arti menurut kamus :
Sūkara [Sk. sūkara, perhaps as sū+kara; cp. Av. hū pig, Gr. u(_s; Lat. sūs; Ags. sū=E. sow] a hog, pig Vin i.200; D i.5; A ii.42 (kukkuṭa+), 209; It 36; J i.197 (Muṇika); ii.419 (Sālūka); iii.287 (Cullatuṇḍila & Mahā -- tuṇḍila); Miln 118, 267; VbhA 11 (vara -- sayane sayāpita). -- f. sūkarī J ii.406 (read vañjha˚).
-- antaka a kind of girdle Vin ii.136. -- maŋsa pork A iii.49 (sampanna -- kolaka). -- maddava
is with Franke (Dīgha trsln 222 sq.) to be interpreted as "soft (tender) boar's flesh."
So also Oldenberg (Reden des B. 1922, 100) & Fleet (J.R.A.S. 1906, 656 & 881). Scarcely with Rh. D. (Dial. ii.137, with note) as "quantity of truffles" D ii.127; Ud 81 sq.; Miln 175. -- potaka the young of a pig J v.19. -- sāli a kind of wild rice J vi.531 (v. l. sukasāli).
tapi ada versi lain :
In the translation from the Pali script, "SUKARA-MADDAVA" was not translated in the English version [1; 2; 3], although Walshe translated it as "pig's delight" . However, the Vietnamese versions contain the words "na^'m" (mushroom) and "mo^.c nhi~" (edible black fungus)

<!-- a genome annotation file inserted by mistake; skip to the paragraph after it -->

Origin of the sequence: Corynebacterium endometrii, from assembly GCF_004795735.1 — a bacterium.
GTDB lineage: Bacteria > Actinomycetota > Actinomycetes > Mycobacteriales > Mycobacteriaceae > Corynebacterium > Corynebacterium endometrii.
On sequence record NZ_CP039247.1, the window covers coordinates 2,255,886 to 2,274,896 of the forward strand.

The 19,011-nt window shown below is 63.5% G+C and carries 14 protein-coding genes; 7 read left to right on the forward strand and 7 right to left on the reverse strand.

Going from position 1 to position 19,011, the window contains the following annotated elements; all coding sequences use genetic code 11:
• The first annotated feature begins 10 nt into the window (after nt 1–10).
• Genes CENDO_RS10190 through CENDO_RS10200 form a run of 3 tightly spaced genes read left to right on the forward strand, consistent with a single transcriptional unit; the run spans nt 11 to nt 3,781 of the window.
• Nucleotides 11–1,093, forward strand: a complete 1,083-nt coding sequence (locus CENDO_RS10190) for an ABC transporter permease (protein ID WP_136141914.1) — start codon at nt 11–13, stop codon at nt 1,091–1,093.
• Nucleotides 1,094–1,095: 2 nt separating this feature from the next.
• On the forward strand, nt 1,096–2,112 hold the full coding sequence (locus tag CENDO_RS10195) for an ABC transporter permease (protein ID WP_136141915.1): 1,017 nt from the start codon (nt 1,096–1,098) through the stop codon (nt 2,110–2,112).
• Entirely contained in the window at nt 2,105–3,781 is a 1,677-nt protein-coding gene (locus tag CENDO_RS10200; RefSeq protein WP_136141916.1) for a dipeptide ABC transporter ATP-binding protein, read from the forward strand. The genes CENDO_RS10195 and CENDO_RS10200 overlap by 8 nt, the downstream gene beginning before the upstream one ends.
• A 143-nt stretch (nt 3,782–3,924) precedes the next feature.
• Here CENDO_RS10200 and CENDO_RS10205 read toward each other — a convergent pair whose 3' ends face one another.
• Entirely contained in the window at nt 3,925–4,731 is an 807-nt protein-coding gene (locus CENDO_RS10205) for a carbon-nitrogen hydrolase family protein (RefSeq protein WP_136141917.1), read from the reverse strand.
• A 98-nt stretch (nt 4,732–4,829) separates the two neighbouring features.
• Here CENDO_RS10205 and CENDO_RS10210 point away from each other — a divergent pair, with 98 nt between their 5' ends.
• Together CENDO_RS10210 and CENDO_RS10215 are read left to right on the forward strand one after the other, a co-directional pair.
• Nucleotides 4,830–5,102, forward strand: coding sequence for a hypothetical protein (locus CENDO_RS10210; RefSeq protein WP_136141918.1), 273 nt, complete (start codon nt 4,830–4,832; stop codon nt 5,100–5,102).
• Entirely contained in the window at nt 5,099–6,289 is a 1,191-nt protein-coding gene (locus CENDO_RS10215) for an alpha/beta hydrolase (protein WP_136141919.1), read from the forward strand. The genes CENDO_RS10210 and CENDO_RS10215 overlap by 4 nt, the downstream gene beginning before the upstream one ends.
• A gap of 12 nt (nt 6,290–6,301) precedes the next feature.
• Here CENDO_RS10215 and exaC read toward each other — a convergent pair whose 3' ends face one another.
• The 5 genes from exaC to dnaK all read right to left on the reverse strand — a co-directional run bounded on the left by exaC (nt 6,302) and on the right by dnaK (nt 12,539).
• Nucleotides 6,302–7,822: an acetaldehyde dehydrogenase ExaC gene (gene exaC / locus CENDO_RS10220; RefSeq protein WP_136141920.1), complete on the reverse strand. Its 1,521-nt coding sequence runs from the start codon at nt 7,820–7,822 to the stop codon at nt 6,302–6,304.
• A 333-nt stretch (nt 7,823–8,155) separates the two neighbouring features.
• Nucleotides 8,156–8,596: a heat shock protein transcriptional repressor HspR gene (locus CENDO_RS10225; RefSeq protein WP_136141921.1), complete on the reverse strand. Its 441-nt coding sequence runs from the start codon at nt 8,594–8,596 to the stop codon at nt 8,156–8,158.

[4; 5; 6]. In some other books, which I forgot the exact titles, the terms "pork meat, boar meat" were used. According to many Pali scholars [1; 2]:
sukara: pig, boar
maddava: delicate, well-liked, soft, tender
So, sukara-maddava may mean:
(1) the tender parts of a pig or boar
(2) what is enjoyed by pigs or boars, which may be referred to a mushroom or truffle, or a yam or tuber.
In some other commentaries, sukara-maddava was also mentioned as a "medicinal plant" in classic Indian medicine, or as "young bamboo shoots trampled by pigs".
All the current scholar monks agree with the meaning of "mushroom or truffle", and I concur with them. According to the monastic rules, the monks are not allowed to eat meat from animals specifically killed to make food for them.
The meaning of sukara-maddava as "pork/boar meat" is thus not appropriate here.